Dealing with the Racing Void

One of the hardest parts about having an empty racing schedule is dealing with the emotional aspect of training. Many have races that have a question mark next to them, and that can put us in an unfamiliar place. Some are operating in a maintenance or base phase until they know what they are training specifically for, while others are doing a mini-cycle of training with time trials as benchmark events. It can be hard to “run for fun” when you don’t know when your next goal race is happening. Everyone handles this uncharted territory a little differently. However, we do believe there are a couple of things to be careful of when your training cycle has a lot of unknowns.

1)      Spending your emotional energy too quick

This can be a hard one. With little racing to look forward to, it can be a easier to dig yourself too deep in emotional investment in training. This looks like us thinking about October or November while we are just in the beginning of June, becoming fixated on perfect weeks and obsessing over the little things. While dreaming and goal setting is great and attention to detail is important, we cannot do that for a year straight. Our bodies and minds want rest and restoration. Save the deep emotional investment for the last 8-10 weeks of a training cycle not the 5 months prior.

The Fix: Make daily or weekly goals, keep them process oriented, give yourself grace and focus on how daily inputs can lead to the big goal later. Be patient with yourself and leave room for growth.

2)      Doing A LOT more volume.

Running is our sport and it is easy to think that more is always better, but that isn’t always the case. We see a lot of people who want to add a lot more volume to their weekly average during this time. While wanting to do more is great a sudden significant increase can lead to burn out and injury. While we mentally want to be doing more, our muscles and bones may not be ready for a big leap. With virtual challenges galore (we love them too) it can be easy to get caught up in the “more is always better” game.

The Fix: You can increase your volume but do it intelligently. For example, if you have done around 45 miles a week for your last training cycle or two and have been healthy doing it, you can give the low to mid 50s a try. If you are looking to adding some more fitness try some non-weight-bearing cross training or begin to add more strength training to your routine. If you have a little more time on your hands, be better at the little things!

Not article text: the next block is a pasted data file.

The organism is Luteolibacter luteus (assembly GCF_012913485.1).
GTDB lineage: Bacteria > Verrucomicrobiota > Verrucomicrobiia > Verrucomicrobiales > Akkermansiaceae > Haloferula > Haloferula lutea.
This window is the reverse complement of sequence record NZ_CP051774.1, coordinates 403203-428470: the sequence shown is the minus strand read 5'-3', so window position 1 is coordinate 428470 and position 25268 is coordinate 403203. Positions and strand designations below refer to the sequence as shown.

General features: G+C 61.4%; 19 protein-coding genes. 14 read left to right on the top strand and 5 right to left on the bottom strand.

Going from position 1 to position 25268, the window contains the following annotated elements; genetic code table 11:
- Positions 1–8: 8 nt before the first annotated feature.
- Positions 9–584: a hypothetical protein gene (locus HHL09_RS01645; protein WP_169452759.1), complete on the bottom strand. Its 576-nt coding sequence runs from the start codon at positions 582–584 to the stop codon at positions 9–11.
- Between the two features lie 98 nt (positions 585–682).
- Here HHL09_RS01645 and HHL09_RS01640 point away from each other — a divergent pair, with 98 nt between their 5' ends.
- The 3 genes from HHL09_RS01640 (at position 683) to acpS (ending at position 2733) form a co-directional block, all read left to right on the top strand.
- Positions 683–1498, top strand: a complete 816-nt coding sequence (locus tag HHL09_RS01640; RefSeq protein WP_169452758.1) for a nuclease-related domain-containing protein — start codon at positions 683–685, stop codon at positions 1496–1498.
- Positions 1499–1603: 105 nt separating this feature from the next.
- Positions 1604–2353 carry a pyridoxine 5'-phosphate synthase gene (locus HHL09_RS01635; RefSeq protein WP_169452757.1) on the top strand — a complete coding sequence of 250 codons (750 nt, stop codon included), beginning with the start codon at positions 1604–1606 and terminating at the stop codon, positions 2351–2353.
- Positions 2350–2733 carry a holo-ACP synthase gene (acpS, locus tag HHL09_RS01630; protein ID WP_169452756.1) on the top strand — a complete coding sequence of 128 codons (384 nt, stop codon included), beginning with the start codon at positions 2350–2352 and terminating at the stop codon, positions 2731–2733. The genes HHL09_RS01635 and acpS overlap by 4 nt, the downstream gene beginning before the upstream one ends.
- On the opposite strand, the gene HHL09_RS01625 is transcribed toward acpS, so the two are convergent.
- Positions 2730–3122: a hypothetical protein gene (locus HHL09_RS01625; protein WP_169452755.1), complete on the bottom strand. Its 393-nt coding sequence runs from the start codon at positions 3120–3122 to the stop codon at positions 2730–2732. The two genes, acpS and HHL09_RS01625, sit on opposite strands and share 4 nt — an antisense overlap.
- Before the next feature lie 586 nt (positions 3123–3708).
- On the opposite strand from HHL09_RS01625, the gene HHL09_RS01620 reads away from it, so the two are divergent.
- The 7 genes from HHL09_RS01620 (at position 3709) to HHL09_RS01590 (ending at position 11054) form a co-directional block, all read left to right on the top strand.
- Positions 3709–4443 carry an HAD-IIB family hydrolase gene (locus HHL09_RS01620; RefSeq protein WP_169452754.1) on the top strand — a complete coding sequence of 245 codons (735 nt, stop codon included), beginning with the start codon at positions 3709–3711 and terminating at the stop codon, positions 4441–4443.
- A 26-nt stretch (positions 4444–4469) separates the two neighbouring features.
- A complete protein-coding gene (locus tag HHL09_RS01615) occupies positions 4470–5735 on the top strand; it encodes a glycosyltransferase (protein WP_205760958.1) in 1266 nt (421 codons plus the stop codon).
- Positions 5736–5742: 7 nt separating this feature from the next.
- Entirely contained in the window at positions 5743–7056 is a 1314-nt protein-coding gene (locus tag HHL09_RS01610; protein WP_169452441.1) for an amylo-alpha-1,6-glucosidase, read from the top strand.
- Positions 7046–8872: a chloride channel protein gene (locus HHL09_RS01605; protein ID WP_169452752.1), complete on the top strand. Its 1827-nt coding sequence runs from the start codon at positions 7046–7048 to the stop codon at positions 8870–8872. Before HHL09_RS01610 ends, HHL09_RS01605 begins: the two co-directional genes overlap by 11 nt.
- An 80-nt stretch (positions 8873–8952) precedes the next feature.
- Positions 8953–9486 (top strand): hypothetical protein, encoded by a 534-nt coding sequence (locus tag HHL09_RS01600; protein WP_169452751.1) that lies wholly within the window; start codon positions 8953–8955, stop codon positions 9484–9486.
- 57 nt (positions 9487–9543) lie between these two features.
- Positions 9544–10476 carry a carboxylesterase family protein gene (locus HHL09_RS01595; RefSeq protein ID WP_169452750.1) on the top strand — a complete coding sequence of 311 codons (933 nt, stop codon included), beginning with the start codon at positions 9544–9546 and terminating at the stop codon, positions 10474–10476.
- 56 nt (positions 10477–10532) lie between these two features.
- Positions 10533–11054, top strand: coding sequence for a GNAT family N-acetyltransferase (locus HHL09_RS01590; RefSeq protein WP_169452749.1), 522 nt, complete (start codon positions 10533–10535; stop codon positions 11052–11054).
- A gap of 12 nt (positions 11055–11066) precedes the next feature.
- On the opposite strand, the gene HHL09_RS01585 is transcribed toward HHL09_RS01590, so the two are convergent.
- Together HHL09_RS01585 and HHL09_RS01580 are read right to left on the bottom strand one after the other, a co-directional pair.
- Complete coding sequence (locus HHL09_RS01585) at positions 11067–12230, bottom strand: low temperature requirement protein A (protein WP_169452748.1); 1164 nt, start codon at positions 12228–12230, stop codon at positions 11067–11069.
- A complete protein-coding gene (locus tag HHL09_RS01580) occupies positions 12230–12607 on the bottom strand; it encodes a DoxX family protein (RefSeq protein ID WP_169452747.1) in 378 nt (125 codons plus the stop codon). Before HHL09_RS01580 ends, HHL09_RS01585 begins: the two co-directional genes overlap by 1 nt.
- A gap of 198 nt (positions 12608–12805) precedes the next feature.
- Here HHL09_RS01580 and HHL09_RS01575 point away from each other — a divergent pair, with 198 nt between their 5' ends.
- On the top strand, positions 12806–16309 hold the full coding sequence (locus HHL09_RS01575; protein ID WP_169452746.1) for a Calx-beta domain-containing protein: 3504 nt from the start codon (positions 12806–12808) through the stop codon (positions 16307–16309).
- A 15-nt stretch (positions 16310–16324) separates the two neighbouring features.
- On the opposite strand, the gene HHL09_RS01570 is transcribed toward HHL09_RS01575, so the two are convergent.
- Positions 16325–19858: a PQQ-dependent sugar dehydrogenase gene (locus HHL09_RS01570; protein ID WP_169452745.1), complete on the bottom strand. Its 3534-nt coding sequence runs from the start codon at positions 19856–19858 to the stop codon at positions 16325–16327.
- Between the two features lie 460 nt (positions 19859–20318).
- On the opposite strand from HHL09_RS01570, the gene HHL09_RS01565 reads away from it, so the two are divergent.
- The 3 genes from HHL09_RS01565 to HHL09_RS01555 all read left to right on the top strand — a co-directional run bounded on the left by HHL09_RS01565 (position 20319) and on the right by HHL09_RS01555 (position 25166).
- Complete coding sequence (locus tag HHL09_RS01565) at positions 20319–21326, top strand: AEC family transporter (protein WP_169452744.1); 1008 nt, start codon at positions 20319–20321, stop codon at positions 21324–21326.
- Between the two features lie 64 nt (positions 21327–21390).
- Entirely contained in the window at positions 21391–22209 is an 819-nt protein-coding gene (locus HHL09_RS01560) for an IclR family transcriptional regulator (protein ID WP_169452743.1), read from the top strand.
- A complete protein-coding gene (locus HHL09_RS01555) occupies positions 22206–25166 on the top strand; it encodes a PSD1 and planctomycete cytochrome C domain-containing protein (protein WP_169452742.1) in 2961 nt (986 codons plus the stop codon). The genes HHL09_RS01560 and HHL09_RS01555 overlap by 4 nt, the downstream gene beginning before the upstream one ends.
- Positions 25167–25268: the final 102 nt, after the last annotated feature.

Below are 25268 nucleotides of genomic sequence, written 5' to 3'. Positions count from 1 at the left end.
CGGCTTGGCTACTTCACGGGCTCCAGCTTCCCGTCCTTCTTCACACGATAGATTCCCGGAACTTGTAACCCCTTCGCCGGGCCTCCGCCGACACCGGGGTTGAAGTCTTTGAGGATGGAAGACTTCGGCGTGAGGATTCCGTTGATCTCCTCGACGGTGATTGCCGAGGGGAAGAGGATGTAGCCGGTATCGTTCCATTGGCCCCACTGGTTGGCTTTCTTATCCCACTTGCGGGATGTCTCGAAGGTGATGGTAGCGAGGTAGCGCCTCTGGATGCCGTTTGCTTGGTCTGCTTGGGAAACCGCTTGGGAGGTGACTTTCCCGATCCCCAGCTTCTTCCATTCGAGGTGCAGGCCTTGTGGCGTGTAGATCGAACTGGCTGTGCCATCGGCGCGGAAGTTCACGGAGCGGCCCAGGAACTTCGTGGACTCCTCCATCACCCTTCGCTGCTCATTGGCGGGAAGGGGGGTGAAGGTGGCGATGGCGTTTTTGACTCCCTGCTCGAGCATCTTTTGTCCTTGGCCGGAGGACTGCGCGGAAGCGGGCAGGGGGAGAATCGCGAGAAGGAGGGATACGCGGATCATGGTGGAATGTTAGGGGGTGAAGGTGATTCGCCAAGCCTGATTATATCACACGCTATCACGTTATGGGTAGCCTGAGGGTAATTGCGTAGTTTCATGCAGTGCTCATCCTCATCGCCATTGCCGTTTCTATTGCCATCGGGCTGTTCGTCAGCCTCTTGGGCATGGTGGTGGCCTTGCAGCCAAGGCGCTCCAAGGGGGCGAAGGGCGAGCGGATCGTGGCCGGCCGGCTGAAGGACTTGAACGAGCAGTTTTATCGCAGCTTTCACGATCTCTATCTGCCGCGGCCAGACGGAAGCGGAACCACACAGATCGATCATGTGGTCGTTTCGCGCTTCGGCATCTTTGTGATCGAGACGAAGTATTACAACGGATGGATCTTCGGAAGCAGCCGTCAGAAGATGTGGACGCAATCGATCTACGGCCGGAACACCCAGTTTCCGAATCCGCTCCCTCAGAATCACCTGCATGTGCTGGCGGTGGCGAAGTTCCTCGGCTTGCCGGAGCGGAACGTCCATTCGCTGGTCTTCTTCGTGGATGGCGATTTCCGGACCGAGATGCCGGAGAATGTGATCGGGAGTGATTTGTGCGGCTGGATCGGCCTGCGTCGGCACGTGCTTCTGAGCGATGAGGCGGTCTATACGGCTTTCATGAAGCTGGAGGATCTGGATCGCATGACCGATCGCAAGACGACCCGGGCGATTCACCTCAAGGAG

3)      Not running at all because there is nothing to train for.

As a competitive group of coaches, we get you! Having something to dream about and train for is fun, exciting and fulfilling. Making daily investments for a big goal is exciting! It is easy to be motivated when you know what you want to accomplish. However, when we want to set running to the wayside because “nothing is happening” we are taking a pair of scissors to our cumulative fitness. When we stop moving, we are losing opportunity to compound our aerobic fitness.

The Fix. Keep it simple. If getting out the door is hard, just start with easy runs. Keep the big picture in mind. This is when it is great to think ahead. What we do today affects tomorrow, the next week, the next month and the next year. Find a friend to run with, a podcast, a fun playlist or an audiobook and get out the door. The next time you get to toe the line, you will thank yourself.


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I've been running since April of 2011, and I got into it mostly for weight loss purposes.  I quickly realized that I loved running and became interested in getting better and setting goals.  Each season brings different challenges, and I like being coached by people that coach me based on my personal goals, rather than a generic website that makes us all one type of runner.  RunningLane is perfect for runners seeking specific training tailored to their own personal goals.